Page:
Regarding steps per day, a significant interaction effect was found between four- to six-year-old children with a low teachers’ process evaluation score and a high teachers’ process evaluation score, going from baseline to follow-up (β = 608.98 (SE = 234.10); p = 0.01). This means that children with a low teachers’ process evaluation score significantly decreased their steps per day from baseline to follow-up (−452 steps/day; p = 0.01), while children with a high teachers’ process evaluation score did not change their steps per day from baseline to follow-up. No other interaction effects were found for steps per day. All interaction effects between time and teachers’ process evaluation score for steps per weekday, steps per weekend day and steps per day can be found in Fig. 3. In addition, Fig. 3 clearly shows that at baseline, four- to six-year-old children from the control group had a lower amount of steps per weekday and steps per average day compared to the intervention group.
Fig. 3

Teachers’ process evaluation score x Time for a steps/average day, b steps/weekday and c steps/weekend day

Relationship between the parents’/caregivers’ process evaluation score and the effects on four- to six-year-old children’ steps per day (total intervention sample)

In total, a parents’/caregivers’ process evaluation score could be calculated for 1420 children (drop-out of 11.5%). The mean parents’/caregivers’ process evaluation score for all intervention kindergartens was 6.90 (±3.50) on a total score of 17 (minimum = 0; maximum = 14). Four- to six-year-old children were divided into three groups, based on the parents’/caregivers’ process evaluation score: (1) four- to six-year-old children with a low parents’/caregivers’ process evaluation score (score 0.00–5.00; nfour- to six-year-old children = 464), (2) four- to six-year-old children with a medium parents’/caregivers’ process evaluation score (score 6.00–9.00; nfour- to six-year-old children = 498), and (3) four- to six-year-old children with a high parents’/caregivers’ process evaluation score (score 10.00–14.00; nfour- to six-year-old children = 458). Of all parents, 31.8% had a low, 34.7% had a medium, and 33.5% had a high parents’/caregivers’ process evaluation score. Parents/caregivers scored best on dose received - exposure (4.86/10) and had the lowest scores for dose received - satisfaction (1.88/6). Detailed information on the scores for each component of the parents’/caregivers’ process evaluation score can be found in Table 2.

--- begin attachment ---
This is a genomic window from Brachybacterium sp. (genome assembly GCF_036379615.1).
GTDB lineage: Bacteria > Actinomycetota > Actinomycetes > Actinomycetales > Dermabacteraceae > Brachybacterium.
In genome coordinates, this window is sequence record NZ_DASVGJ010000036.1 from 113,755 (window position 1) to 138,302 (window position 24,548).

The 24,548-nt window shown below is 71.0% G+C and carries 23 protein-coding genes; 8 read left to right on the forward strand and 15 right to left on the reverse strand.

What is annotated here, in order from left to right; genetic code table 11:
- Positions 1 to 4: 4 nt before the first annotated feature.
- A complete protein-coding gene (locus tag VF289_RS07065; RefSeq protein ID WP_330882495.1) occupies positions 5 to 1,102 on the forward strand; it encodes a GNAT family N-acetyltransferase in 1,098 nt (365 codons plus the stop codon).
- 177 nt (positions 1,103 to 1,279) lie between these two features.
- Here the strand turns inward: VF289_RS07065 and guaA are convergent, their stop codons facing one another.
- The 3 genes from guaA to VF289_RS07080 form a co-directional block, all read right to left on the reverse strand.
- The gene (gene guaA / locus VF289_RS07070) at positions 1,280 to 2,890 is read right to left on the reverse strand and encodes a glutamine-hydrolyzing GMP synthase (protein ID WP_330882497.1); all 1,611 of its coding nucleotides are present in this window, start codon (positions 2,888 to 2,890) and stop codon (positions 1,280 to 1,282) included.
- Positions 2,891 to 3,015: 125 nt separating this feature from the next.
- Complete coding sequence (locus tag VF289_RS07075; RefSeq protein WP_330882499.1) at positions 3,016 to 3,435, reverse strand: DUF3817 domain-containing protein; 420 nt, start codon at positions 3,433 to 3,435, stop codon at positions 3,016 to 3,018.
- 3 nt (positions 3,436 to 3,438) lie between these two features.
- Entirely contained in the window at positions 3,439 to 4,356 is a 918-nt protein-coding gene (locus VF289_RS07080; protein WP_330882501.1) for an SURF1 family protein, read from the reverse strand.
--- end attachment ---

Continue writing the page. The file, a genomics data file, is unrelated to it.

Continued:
For steps per weekday, steps per weekend day and steps per day, no significant interaction effects were found between time and parents’/caregivers’ process evaluation score (all p > 0.05). This means that there is no difference between baseline and follow-up in steps per weekday, steps per weekend day or steps per day for four- to six-year-old children from the control group and four- to six-year-old children with a low, medium and high parents’/caregivers’ process evaluation score.

Discussion

The aim of the present study was twofold. First, we wanted to investigate the effect of the PA-component of the ToyBox-intervention on European four- to six-year-old children’s objectively measured steps per day for the total sample, and for the different countries (Belgium, Bulgaria, Germany, Greece, Poland, and Spain). Second, we wanted to examine whether a higher teachers’ or parents’/caregivers’ process evaluation score was related to more beneficial effects on four- to six-year-old children’s steps per day.

For the total sample, no intervention effects were found, which means that the intervention did not cause an effect on four- to six-year-old children’s PA in terms of steps per day. Also country-specific analyses revealed no effects on European four- to six-year-old children’s steps per day. The lack of effects on children’s PA is in line with other published studies targeting four- to six-year-old children’s PA levels [16, 17]. One might have expected to find larger effects in four- to six-year-old children from Bulgaria and Greece, as these are the countries with the lowest levels of steps per day at baseline [6], and thus have more room to improve their steps per day. However, after analysing the data, it became clear that even in the countries with low steps per day at baseline, the intervention lacked to show an effect. This lack of effect might be due to the age-related decline of PA in children [35]. Furthermore, the ToyBox-intervention focussed on four different behaviours (i.e., water consumption, healthy snacking, sedentary behaviour and PA) during one school year, which means that only a limited period of time (i.e. 6 weeks) was available to implement the PA-module. However, teachers were encouraged to continue the implementation of different parts of the PA-component of the intervention throughout the school year. A recent systematic review and meta-analysis of randomised control trials showed that implementing interventions for a longer period of time (more than 6 months) enhanced intervention effects [36]. It might be suggested for future interventions to focus on PA for a longer period of time to enhance intervention effects. In addition, parents were only passively involved which might also explain the lack of intervention effects, as four- to six-year-old children spend a considerable amount of time in the presence of their parents [21, 27].